WASHINGTON -- Some municipal bond issuers just havenht gotten a grip on what's happening in the world of securities regulation.
That was apparent from the spleen-venting that went during a workshop on disclosure held at the Goverment Finance Officers Association's annual meeting last week in Minneapolis.
Rather than concentrating on finding ways to make the Securities and Exchange Commission's new disclosure initiatives work, some issuers at the meeting approached the problem by going into denial.
"We're honest people. But you are saying that you think we're dishonest. I strenuously object" to that charcterization, Joseph R. Caputo, the comptroller of Suffolk County, N.Y., told David Sirignano, the SEC's senior adviser for corporation finance. Sirignano was a principal drafter of the SEC's legal interpretation on disclosure that was issued March 9.
Caputo was far from the only local official to vent anger at the SEC's drive to force improvements in municipal disclosure.
D. Catherine Mueller, manager of accounting and finance for the Kent County, Mich., department of public works, told the session, "I resent the implication that there is some kind of fraud, dishonesty, and lack of proper disclosure" by issuers.
And there were several others. One unidentified official at the session echoed the thoughts of many issuers when he said: "Maybe iths time to start cracking down on the few that are guilty [of failing to provide adequate disclosure] and leave the rest of us alone."
Unfortunately, Caputo, Mueller, and the others are missing the point.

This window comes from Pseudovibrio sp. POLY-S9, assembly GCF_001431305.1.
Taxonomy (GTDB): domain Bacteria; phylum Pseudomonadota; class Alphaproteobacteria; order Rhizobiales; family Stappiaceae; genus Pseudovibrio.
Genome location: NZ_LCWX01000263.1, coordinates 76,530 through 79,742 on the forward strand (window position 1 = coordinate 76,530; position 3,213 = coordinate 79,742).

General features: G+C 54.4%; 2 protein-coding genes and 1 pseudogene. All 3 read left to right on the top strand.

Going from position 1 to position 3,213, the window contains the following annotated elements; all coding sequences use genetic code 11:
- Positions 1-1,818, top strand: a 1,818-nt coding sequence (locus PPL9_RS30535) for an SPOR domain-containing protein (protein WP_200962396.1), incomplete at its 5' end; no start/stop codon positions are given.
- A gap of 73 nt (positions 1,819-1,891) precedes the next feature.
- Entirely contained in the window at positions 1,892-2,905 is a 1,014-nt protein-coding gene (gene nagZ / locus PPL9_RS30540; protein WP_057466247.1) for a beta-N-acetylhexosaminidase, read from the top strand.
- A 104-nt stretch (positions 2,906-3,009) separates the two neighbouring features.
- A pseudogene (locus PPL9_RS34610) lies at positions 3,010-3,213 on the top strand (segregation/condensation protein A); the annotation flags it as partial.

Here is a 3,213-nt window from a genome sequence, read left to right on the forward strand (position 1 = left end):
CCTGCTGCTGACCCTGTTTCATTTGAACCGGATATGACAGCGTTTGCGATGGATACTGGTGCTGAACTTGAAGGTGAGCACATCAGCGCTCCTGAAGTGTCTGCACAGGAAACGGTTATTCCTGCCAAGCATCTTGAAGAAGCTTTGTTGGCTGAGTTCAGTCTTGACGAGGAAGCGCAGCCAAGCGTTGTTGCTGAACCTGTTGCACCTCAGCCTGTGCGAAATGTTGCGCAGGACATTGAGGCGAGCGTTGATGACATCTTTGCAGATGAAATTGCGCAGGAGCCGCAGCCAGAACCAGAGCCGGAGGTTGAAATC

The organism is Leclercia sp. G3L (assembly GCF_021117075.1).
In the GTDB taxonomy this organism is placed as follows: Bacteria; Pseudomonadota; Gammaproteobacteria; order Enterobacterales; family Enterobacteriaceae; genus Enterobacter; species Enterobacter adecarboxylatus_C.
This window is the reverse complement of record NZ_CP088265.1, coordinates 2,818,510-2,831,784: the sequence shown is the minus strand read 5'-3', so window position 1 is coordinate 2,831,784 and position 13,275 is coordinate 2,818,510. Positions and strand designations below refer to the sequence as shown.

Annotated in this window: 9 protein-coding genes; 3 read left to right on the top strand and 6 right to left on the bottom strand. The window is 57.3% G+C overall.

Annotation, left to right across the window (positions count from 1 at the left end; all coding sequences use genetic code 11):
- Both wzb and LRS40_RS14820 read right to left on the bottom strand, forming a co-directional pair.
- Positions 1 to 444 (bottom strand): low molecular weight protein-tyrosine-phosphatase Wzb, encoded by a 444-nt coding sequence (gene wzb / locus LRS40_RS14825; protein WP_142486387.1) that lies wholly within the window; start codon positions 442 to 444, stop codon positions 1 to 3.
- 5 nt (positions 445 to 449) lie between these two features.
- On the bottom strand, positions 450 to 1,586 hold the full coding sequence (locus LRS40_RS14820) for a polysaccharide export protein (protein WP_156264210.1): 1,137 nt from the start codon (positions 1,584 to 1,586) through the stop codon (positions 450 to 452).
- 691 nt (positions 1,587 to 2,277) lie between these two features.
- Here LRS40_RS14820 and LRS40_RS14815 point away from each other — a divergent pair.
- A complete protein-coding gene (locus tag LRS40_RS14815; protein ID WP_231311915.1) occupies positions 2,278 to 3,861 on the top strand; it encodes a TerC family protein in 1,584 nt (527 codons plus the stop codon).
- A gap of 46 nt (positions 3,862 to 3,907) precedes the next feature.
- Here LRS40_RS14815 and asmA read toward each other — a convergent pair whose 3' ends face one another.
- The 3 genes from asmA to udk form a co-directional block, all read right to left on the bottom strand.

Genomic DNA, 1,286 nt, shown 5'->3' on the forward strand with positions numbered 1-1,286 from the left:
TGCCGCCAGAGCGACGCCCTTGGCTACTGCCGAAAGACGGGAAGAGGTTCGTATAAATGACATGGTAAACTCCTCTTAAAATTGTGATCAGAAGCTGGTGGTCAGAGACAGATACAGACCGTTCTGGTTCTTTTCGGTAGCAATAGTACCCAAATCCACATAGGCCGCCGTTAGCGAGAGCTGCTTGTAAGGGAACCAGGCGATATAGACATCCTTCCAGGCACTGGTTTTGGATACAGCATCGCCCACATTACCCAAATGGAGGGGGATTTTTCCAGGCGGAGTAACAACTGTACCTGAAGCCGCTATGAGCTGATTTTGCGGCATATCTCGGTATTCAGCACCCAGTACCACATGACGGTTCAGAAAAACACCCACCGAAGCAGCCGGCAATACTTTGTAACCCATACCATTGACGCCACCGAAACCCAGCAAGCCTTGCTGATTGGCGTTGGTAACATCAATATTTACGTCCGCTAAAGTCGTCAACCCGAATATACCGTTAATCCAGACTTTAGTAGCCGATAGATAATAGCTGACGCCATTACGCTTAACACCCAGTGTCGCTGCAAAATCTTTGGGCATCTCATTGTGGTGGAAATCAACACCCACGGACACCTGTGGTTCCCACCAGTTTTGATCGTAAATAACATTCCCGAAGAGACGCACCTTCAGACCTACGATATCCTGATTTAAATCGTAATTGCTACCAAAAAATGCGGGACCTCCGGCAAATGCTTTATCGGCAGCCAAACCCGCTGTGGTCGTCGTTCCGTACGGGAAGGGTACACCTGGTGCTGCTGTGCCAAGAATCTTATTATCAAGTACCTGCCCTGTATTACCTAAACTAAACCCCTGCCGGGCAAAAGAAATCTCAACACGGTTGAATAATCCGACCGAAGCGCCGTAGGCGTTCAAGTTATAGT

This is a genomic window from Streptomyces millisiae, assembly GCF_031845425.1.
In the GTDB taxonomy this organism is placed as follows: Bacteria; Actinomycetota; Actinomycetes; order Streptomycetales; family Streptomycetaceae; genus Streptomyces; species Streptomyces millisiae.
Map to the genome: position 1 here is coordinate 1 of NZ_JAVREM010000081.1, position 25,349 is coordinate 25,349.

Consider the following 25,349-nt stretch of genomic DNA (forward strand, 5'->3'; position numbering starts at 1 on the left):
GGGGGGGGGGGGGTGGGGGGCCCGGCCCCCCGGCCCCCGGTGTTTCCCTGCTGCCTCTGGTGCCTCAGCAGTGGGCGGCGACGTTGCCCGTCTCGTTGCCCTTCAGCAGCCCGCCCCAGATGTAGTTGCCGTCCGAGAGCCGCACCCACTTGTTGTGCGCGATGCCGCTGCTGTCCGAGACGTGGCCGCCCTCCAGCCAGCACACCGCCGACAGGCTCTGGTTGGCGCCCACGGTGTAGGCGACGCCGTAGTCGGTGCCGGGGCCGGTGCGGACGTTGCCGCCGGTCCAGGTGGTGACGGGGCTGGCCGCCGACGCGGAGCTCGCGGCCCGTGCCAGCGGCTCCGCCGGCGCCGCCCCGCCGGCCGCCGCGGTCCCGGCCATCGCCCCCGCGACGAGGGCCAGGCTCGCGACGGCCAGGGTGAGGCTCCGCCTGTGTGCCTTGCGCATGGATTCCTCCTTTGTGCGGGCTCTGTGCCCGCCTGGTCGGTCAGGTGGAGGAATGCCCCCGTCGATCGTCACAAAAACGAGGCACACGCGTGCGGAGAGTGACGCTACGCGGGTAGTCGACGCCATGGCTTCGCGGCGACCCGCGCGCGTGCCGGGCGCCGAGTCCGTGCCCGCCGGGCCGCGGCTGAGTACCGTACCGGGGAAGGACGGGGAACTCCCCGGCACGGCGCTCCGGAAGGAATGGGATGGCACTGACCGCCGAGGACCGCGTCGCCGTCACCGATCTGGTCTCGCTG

Since teh 1987 stock market crash, the SEC and other securities regulators have been trying to head off problems before they become disasters, rather than spending all their time trying to punish wrongdoers later.
This emphasis on prevention has been coupled with a substantial increase in the commitment to protecting investors, especially since Arthur Levitt Jr. took over as SEC chairman almost a year ago.
Sirignano captured the essence of the SEC's current mission when he told issuers at the Minneapolis meeting that the agency aims to heads off problems before they happen, not to try to clean them up later.
"We're trying to anticipate problems, not react. It's very easy to beat up regulators after [a savings and loan] crisis when billions of dollars walk out of door... We don't think that's the way you approach a problem," Sirignano said.
All market participants would be wise to heed Sirignano's words and start finding ways to work with the SEC to improve disclosure without putting undue burdens on law-abiding participants.
Making the new dsiclosure proposals of work makes a lot more sense than wasting energy fighting the SEC.